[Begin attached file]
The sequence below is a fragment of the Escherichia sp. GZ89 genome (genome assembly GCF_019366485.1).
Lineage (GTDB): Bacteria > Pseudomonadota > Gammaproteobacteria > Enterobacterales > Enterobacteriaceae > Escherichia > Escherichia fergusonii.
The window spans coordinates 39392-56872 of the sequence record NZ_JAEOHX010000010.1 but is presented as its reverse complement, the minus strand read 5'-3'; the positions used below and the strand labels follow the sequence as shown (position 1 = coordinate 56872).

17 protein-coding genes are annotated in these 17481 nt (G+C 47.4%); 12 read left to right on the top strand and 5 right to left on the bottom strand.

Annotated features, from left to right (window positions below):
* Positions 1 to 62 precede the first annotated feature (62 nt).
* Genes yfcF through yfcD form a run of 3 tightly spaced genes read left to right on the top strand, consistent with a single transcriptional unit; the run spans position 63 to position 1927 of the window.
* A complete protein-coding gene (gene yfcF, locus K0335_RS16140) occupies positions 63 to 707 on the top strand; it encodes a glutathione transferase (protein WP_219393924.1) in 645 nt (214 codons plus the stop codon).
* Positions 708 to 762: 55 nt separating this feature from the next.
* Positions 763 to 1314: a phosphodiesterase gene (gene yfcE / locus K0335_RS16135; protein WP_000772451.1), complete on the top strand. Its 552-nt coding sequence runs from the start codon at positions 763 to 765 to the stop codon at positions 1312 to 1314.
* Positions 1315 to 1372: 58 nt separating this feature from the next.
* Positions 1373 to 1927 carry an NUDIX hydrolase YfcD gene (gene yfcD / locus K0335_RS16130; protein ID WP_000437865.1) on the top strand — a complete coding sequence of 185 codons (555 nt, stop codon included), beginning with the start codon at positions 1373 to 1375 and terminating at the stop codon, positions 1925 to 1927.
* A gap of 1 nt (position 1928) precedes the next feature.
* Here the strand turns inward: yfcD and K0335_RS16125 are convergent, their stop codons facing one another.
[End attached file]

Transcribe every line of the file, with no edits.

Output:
The sequence below is a fragment of the Escherichia sp. GZ89 genome (genome assembly GCF_019366485.1).
Lineage (GTDB): Bacteria > Pseudomonadota > Gammaproteobacteria > Enterobacterales > Enterobacteriaceae > Escherichia > Escherichia fergusonii.
The window spans coordinates 39392-56872 of the sequence record NZ_JAEOHX010000010.1 but is presented as its reverse complement, the minus strand read 5'-3'; the positions used below and the strand labels follow the sequence as shown (position 1 = coordinate 56872).

17 protein-coding genes are annotated in these 17481 nt (G+C 47.4%); 12 read left to right on the top strand and 5 right to left on the bottom strand.

Annotated features, from left to right (window positions below):
* Positions 1 to 62 precede the first annotated feature (62 nt).
* Genes yfcF through yfcD form a run of 3 tightly spaced genes read left to right on the top strand, consistent with a single transcriptional unit; the run spans position 63 to position 1927 of the window.
* A complete protein-coding gene (gene yfcF, locus K0335_RS16140) occupies positions 63 to 707 on the top strand; it encodes a glutathione transferase (protein WP_219393924.1) in 645 nt (214 codons plus the stop codon).
* Positions 708 to 762: 55 nt separating this feature from the next.
* Positions 763 to 1314: a phosphodiesterase gene (gene yfcE / locus K0335_RS16135; protein WP_000772451.1), complete on the top strand. Its 552-nt coding sequence runs from the start codon at positions 763 to 765 to the stop codon at positions 1312 to 1314.
* Positions 1315 to 1372: 58 nt separating this feature from the next.
* Positions 1373 to 1927 carry an NUDIX hydrolase YfcD gene (gene yfcD / locus K0335_RS16130; protein ID WP_000437865.1) on the top strand — a complete coding sequence of 185 codons (555 nt, stop codon included), beginning with the start codon at positions 1373 to 1375 and terminating at the stop codon, positions 1925 to 1927.
* A gap of 1 nt (position 1928) precedes the next feature.
* Here the strand turns inward: yfcD and K0335_RS16125 are convergent, their stop codons facing one another.